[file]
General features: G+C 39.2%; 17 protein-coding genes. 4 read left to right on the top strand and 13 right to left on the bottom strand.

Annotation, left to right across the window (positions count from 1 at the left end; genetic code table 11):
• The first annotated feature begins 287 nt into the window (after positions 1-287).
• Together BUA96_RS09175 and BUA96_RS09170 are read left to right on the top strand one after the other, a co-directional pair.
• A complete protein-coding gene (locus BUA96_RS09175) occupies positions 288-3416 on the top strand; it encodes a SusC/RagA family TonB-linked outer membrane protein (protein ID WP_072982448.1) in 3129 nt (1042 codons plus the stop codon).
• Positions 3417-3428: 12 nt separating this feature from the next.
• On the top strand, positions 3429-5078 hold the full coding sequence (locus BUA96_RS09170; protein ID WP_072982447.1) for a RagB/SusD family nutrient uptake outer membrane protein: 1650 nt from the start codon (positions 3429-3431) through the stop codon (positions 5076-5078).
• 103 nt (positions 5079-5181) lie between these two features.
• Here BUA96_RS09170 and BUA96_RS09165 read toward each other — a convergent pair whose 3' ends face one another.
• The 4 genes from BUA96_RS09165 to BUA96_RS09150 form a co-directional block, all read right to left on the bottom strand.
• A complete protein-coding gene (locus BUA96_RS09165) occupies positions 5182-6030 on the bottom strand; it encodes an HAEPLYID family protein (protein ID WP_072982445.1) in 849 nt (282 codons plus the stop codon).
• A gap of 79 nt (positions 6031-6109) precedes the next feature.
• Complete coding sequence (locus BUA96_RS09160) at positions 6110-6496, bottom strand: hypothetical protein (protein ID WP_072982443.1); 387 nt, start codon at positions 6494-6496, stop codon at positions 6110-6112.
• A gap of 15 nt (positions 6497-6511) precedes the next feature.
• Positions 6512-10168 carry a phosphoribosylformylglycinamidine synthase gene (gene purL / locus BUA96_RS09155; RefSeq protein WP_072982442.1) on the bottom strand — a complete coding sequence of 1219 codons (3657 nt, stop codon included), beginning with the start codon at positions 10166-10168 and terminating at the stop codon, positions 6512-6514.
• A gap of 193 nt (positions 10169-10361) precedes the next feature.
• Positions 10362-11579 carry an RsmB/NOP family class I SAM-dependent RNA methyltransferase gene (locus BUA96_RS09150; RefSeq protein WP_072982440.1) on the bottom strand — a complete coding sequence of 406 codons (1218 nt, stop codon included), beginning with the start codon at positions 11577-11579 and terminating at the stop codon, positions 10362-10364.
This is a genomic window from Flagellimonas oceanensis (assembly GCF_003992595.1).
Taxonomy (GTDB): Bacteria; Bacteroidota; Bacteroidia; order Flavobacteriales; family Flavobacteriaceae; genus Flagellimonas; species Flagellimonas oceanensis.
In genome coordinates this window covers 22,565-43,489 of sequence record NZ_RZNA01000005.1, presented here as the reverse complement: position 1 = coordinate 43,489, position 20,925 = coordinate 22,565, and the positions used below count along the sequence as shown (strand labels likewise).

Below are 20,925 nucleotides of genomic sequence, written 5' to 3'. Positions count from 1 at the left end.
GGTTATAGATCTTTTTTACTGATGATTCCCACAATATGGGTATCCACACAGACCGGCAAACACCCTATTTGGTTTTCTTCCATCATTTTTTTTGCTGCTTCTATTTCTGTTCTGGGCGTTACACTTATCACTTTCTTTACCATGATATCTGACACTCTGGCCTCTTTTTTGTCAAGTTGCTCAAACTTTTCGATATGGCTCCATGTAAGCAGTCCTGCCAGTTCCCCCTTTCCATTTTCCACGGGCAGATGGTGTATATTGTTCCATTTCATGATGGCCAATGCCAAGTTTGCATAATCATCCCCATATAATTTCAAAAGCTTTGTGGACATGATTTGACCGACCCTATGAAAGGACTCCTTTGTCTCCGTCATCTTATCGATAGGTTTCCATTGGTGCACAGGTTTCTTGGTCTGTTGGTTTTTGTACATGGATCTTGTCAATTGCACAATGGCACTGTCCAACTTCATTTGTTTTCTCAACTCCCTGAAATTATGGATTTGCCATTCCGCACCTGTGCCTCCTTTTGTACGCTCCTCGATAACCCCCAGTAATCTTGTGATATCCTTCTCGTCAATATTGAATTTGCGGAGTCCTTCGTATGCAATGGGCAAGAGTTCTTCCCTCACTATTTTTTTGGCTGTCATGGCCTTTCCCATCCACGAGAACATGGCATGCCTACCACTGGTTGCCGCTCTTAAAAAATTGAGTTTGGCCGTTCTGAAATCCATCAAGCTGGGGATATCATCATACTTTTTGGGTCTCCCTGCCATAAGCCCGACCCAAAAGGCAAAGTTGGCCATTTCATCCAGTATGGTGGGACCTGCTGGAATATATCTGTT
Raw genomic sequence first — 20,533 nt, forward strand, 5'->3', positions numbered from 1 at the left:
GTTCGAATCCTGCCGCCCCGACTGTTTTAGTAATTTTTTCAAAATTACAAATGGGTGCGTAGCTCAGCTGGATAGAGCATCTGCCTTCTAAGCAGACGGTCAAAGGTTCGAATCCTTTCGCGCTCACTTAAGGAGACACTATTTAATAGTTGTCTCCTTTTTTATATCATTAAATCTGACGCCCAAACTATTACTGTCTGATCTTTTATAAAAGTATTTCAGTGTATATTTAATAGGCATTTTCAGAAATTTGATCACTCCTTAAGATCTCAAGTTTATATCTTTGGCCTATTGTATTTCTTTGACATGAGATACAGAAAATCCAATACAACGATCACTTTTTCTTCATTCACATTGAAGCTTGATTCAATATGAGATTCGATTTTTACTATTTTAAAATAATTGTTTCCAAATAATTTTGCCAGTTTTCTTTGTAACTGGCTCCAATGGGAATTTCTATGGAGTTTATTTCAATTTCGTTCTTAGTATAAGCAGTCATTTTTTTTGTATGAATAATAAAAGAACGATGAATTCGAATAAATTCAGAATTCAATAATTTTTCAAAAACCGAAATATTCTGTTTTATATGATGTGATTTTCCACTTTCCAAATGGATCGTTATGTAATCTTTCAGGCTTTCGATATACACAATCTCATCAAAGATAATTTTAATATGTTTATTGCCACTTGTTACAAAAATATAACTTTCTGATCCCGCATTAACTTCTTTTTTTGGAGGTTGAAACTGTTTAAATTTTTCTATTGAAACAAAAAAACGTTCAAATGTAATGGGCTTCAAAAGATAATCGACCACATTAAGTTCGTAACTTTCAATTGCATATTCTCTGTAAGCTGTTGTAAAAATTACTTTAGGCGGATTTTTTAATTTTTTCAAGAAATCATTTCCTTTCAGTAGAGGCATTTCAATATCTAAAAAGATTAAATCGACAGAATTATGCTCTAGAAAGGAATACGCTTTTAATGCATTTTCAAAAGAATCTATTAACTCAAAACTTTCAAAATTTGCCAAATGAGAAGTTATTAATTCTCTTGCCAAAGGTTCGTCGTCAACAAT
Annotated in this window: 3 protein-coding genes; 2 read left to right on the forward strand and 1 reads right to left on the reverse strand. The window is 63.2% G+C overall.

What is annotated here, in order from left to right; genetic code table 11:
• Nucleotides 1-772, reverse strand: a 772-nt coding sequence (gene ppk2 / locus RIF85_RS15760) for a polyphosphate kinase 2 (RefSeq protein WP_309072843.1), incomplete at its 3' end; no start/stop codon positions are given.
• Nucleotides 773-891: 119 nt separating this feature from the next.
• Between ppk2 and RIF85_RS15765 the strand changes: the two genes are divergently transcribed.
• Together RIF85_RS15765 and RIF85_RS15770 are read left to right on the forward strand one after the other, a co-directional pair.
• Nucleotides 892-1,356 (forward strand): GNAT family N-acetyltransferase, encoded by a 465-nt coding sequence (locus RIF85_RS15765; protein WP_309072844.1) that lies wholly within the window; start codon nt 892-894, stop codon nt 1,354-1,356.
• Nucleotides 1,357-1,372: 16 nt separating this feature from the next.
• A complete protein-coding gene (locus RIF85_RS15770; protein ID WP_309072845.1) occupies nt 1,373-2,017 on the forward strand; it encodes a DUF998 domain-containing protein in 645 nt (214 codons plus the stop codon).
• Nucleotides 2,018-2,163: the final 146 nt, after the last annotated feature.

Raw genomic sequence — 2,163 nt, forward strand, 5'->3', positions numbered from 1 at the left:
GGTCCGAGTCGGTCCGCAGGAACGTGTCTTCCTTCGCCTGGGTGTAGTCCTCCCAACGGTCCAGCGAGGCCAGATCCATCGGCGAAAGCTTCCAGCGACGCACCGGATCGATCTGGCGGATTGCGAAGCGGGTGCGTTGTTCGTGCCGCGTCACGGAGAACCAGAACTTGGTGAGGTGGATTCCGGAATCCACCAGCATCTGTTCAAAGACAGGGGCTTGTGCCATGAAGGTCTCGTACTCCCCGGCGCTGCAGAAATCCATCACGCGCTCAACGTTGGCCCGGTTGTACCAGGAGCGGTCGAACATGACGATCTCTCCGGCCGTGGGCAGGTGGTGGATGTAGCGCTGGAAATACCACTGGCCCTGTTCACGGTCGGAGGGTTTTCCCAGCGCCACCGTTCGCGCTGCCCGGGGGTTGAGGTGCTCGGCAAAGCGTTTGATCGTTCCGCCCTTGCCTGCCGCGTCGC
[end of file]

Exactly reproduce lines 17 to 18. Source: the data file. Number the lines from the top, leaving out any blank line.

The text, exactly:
• Positions 10362-11579 carry an RsmB/NOP family class I SAM-dependent RNA methyltransferase gene (locus BUA96_RS09150; RefSeq protein WP_072982440.1) on the bottom strand — a complete coding sequence of 406 codons (1218 nt, stop codon included), beginning with the start codon at positions 11577-11579 and terminating at the stop codon, positions 10362-10364.
This is a genomic window from Flagellimonas oceanensis (assembly GCF_003992595.1).